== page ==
Manhunt launched for 7 ‘Iraqi’ ISIS-linked suspects after tip about planned NYE attacks in Munich
Just hours before midnight, Germany received a tip-off from US and French intelligence about a group of five to seven Iraqi would-be suicide bombers armed with Kalashnikovs who planned to blow themselves up at two train stations in Munich in an attack similar to those that killed 130 people in Paris, regional broadcaster Bayerischer Rundfunk reported.
According to the broadcaster, American and French intelligence services possibly received their information from the same source.
According to Bavarian Interior Minister Joachim Herrmann, the tipoff indicated that Islamic State (IS, previously ISIS/ISIL) was behind the planned attacks.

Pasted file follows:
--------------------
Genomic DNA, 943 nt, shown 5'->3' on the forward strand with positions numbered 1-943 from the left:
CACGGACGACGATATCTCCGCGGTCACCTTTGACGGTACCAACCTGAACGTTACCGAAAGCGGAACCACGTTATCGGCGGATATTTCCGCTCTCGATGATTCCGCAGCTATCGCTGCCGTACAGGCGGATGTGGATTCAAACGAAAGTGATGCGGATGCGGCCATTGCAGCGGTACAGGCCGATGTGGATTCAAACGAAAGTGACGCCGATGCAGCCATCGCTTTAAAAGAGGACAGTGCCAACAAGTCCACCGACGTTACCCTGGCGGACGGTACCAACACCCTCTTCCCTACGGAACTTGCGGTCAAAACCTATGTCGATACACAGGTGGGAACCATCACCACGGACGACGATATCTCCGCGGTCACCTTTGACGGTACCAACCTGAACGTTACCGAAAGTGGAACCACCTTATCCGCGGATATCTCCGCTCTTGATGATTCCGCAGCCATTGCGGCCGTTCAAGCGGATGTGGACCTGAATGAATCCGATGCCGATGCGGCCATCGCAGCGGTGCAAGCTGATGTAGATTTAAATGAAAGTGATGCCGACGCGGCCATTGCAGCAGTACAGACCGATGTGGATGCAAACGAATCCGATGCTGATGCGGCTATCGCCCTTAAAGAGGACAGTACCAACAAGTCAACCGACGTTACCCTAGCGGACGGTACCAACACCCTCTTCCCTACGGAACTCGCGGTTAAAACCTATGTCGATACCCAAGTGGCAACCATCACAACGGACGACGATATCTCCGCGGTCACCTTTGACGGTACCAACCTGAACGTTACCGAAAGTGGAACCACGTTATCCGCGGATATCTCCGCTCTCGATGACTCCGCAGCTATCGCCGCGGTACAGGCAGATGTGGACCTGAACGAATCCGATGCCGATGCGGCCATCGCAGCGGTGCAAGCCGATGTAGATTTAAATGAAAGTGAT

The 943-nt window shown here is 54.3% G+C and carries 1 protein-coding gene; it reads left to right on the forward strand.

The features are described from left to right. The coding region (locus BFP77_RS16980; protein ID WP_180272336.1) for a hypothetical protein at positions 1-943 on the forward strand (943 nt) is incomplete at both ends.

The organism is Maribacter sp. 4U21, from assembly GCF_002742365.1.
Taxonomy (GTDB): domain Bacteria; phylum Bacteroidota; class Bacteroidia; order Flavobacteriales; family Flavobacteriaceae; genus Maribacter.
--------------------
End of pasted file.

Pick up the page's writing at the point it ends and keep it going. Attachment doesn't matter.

Munich police chief Hubertus Andrae told a news conference Friday that German officials had received a "very concrete" tip that suicide attacks were planned on New Year's Eve at two train stations.
"We received names. We can't say if they are in Munich or in fact in Germany," Andrae said.
"At this point, we don't know if these names are correct, if these people even exist, or where they might be. If we knew this, we would be a clear step further," he added.
German police on Thursday evacuated Munich’s central railway station, as well as another station in Pasing, due to an imminent terror threat. On Twitter and Facebook, Munich police asked people to avoid crowded places amid the ongoing New Year celebrations. Both stations were later reopened.
German police lifted their imminent attack alert in Munich on Friday afternoon.
The police presence at Munich train stations has been reduced, with no concrete indications that a terrorist attack could take place in the coming hours or days, Interior Minister Herrman said Friday.
"We still have significant police deployment at Munich central station and Pasing station but this has been significantly reduced compared to last night," he said.